India's population growth rate is highly overestimated by existing models, say scientists who suggest that accounting for the diversity and differences in the levels of education among people can help arrive at more accurate projections.
Accurate population projections could help India and its workforce catch up to more developed Asian countries with higher GDP per capita, researchers suggest.
Scientist says India should not be treated as uniform entity
"India is an extremely heterogeneous sub-continent. Simply because it is one nation, unlike composite Europe, it should not be treated as a uniform entity," said Wolfgang Lutz, the World Population program director at International Institute for Applied Systems Analysis in Austria.
India might surpass China in terms of population by 2025
"The forecasts for India over the coming decades strongly depend on which sources of heterogeneity are explicitly included in the model," said Lutz.
By 2025, India is expected to surpass China as the world's most populous country due to higher fertility rates and a younger population.
However, India's population outlook depends heavily on the differences between regions within its population, or heterogeneity.
Scientists designed 5D model of India's population differences
To account for the diversity between different areas of India, researchers designed a study that pioneered a five-dimensional model of India's population differences that include rural or urban place of residence, state, age, sex, and level of education.
The model was then used to show the population projection changes within scenarios that combine different levels of these factors.
Here is an example of parameters used in the model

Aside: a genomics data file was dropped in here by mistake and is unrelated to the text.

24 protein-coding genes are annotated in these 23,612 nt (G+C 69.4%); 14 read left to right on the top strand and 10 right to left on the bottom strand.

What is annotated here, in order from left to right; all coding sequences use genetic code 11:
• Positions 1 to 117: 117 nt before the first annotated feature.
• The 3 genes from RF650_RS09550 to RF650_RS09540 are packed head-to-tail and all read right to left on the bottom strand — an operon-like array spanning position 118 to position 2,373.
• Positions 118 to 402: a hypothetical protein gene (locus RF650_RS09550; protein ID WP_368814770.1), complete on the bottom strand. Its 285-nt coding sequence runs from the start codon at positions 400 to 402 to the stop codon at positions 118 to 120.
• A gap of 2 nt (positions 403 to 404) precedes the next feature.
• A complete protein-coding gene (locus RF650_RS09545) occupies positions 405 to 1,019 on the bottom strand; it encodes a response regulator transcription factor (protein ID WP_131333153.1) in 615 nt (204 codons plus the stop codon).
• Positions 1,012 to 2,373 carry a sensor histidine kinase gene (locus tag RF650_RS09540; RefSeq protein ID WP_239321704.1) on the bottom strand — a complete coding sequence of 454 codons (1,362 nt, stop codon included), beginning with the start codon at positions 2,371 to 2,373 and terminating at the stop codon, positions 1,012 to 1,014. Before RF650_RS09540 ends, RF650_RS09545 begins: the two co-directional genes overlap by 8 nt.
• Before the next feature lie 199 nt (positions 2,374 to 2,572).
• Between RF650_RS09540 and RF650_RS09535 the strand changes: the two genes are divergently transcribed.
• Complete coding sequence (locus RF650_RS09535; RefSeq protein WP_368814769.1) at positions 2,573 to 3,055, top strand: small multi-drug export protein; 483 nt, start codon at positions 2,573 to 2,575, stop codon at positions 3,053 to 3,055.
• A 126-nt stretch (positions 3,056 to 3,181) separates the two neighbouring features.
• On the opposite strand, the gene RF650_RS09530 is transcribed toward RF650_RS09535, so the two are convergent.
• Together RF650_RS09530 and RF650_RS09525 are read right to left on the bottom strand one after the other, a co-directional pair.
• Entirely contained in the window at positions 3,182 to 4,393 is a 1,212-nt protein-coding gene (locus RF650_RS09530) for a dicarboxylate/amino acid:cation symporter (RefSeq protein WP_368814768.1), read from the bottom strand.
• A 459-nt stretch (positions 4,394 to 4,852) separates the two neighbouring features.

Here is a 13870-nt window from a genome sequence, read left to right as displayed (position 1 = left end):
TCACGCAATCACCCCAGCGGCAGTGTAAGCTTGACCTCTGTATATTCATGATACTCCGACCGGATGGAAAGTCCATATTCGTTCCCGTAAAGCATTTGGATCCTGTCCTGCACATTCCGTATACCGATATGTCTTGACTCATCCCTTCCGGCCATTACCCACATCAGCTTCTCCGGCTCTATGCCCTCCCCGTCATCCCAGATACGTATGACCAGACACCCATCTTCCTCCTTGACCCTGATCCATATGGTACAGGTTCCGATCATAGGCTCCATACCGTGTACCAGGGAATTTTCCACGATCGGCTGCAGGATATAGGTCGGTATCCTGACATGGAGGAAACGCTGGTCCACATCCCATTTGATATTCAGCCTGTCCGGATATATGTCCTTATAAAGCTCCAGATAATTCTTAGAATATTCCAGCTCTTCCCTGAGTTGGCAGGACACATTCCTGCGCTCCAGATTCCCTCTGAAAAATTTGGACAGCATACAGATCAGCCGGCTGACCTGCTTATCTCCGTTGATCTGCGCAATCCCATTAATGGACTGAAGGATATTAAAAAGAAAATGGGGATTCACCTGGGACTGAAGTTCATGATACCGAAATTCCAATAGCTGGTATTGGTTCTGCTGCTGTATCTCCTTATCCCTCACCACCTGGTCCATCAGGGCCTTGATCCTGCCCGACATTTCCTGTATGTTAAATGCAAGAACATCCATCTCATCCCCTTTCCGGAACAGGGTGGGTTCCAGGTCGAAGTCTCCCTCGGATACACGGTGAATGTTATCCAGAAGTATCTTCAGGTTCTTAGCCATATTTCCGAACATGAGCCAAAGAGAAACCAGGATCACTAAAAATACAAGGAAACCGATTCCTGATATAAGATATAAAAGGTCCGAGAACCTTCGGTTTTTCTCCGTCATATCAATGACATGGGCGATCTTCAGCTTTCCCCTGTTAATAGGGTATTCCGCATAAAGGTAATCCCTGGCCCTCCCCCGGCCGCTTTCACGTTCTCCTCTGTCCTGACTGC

For example, a much higher population projection results from a model that combines data from individual states as compared to the overall national projection, since states with higher fertility rates eventually add up to a higher national population projection.
If the projection is carried out while only explicitly accounting for age and sex, influential factors like higher-education, associated with decreased fertility, are left out.
Rising education level
Results might differ as education level across India has changed
A projection based on today's much higher fertility rate of uneducated and rural women predicts a drastically larger population in the future, the researchers said.
Since education level across all of India has increased over time and is associated with a lower fertility rate, the same projection may predict a drastically smaller population when accounting for education and increasing urbanization.
Influence of education might dominate other factors
Combining both effects (education level and fertility rate), the influence of education appears to dominate, resulting in a lower population projection.
Depending on the dimensions considered, when fertility, mortality, education, and migration rates are frozen at the 2011 levels, stratification by education, states, or residence can result in population projections that span a huge range from 1.6 million to 3.1 billion.